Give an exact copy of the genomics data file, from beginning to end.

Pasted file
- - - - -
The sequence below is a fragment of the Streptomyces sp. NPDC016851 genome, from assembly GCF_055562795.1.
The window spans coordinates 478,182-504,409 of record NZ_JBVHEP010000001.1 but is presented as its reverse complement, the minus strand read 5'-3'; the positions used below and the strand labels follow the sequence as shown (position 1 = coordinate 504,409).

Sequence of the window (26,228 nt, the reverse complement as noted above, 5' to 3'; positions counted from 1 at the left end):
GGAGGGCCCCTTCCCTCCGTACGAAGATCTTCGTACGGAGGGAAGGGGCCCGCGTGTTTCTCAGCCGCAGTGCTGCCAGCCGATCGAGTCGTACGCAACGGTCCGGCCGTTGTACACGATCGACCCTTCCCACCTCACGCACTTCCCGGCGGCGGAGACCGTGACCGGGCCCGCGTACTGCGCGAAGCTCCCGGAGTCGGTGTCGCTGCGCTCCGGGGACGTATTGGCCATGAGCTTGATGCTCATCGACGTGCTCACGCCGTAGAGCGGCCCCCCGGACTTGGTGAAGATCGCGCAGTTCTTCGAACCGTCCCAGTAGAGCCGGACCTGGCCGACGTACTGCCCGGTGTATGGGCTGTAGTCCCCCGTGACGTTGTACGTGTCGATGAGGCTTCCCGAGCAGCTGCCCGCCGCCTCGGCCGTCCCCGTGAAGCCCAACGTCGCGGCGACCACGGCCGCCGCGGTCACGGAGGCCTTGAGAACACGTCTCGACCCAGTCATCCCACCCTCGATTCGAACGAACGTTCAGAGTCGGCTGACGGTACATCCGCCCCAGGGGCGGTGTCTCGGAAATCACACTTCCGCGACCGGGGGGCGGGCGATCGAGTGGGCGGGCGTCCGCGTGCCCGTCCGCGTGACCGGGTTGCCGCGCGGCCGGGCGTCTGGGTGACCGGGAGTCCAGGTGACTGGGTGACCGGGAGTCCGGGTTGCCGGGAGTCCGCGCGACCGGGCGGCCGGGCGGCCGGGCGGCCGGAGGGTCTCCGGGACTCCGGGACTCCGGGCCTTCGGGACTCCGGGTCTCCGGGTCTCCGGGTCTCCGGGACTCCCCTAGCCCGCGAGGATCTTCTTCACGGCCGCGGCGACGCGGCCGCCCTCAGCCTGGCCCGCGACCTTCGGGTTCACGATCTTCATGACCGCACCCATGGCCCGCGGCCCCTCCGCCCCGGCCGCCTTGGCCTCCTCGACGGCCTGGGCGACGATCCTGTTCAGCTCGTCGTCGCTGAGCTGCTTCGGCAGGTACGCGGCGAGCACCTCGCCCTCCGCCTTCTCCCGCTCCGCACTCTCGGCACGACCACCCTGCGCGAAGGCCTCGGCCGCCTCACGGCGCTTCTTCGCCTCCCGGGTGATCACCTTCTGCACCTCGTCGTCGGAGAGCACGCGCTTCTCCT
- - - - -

The sequence below is a fragment of the Streptomyces sp. NPDC016851 genome, from assembly GCF_055562795.1.
The window spans coordinates 478,182-504,409 of record NZ_JBVHEP010000001.1 but is presented as its reverse complement, the minus strand read 5'-3'; the positions used below and the strand labels follow the sequence as shown (position 1 = coordinate 504,409).

Sequence of the window (26,228 nt, the reverse complement as noted above, 5' to 3'; positions counted from 1 at the left end):
GGAGGGCCCCTTCCCTCCGTACGAAGATCTTCGTACGGAGGGAAGGGGCCCGCGTGTTTCTCAGCCGCAGTGCTGCCAGCCGATCGAGTCGTACGCAACGGTCCGGCCGTTGTACACGATCGACCCTTCCCACCTCACGCACTTCCCGGCGGCGGAGACCGTGACCGGGCCCGCGTACTGCGCGAAGCTCCCGGAGTCGGTGTCGCTGCGCTCCGGGGACGTATTGGCCATGAGCTTGATGCTCATCGACGTGCTCACGCCGTAGAGCGGCCCCCCGGACTTGGTGAAGATCGCGCAGTTCTTCGAACCGTCCCAGTAGAGCCGGACCTGGCCGACGTACTGCCCGGTGTATGGGCTGTAGTCCCCCGTGACGTTGTACGTGTCGATGAGGCTTCCCGAGCAGCTGCCCGCCGCCTCGGCCGTCCCCGTGAAGCCCAACGTCGCGGCGACCACGGCCGCCGCGGTCACGGAGGCCTTGAGAACACGTCTCGACCCAGTCATCCCACCCTCGATTCGAACGAACGTTCAGAGTCGGCTGACGGTACATCCGCCCCAGGGGCGGTGTCTCGGAAATCACACTTCCGCGACCGGGGGGCGGGCGATCGAGTGGGCGGGCGTCCGCGTGCCCGTCCGCGTGACCGGGTTGCCGCGCGGCCGGGCGTCTGGGTGACCGGGAGTCCAGGTGACTGGGTGACCGGGAGTCCGGGTTGCCGGGAGTCCGCGCGACCGGGCGGCCGGGCGGCCGGGCGGCCGGAGGGTCTCCGGGACTCCGGGACTCCGGGCCTTCGGGACTCCGGGTCTCCGGGTCTCCGGGTCTCCGGGACTCCCCTAGCCCGCGAGGATCTTCTTCACGGCCGCGGCGACGCGGCCGCCCTCAGCCTGGCCCGCGACCTTCGGGTTCACGATCTTCATGACCGCACCCATGGCCCGCGGCCCCTCCGCCCCGGCCGCCTTGGCCTCCTCGACGGCCTGGGCGACGATCCTGTTCAGCTCGTCGTCGCTGAGCTGCTTCGGCAGGTACGCGGCGAGCACCTCGCCCTCCGCCTTCTCCCGCTCCGCACTCTCGGCACGACCACCCTGCGCGAAGGCCTCGGCCGCCTCACGGCGCTTCTTCGCCTCCCGGGTGATCACCTTCTGCACCTCGTCGTCGGAGAGCACGCGCTTCTCCT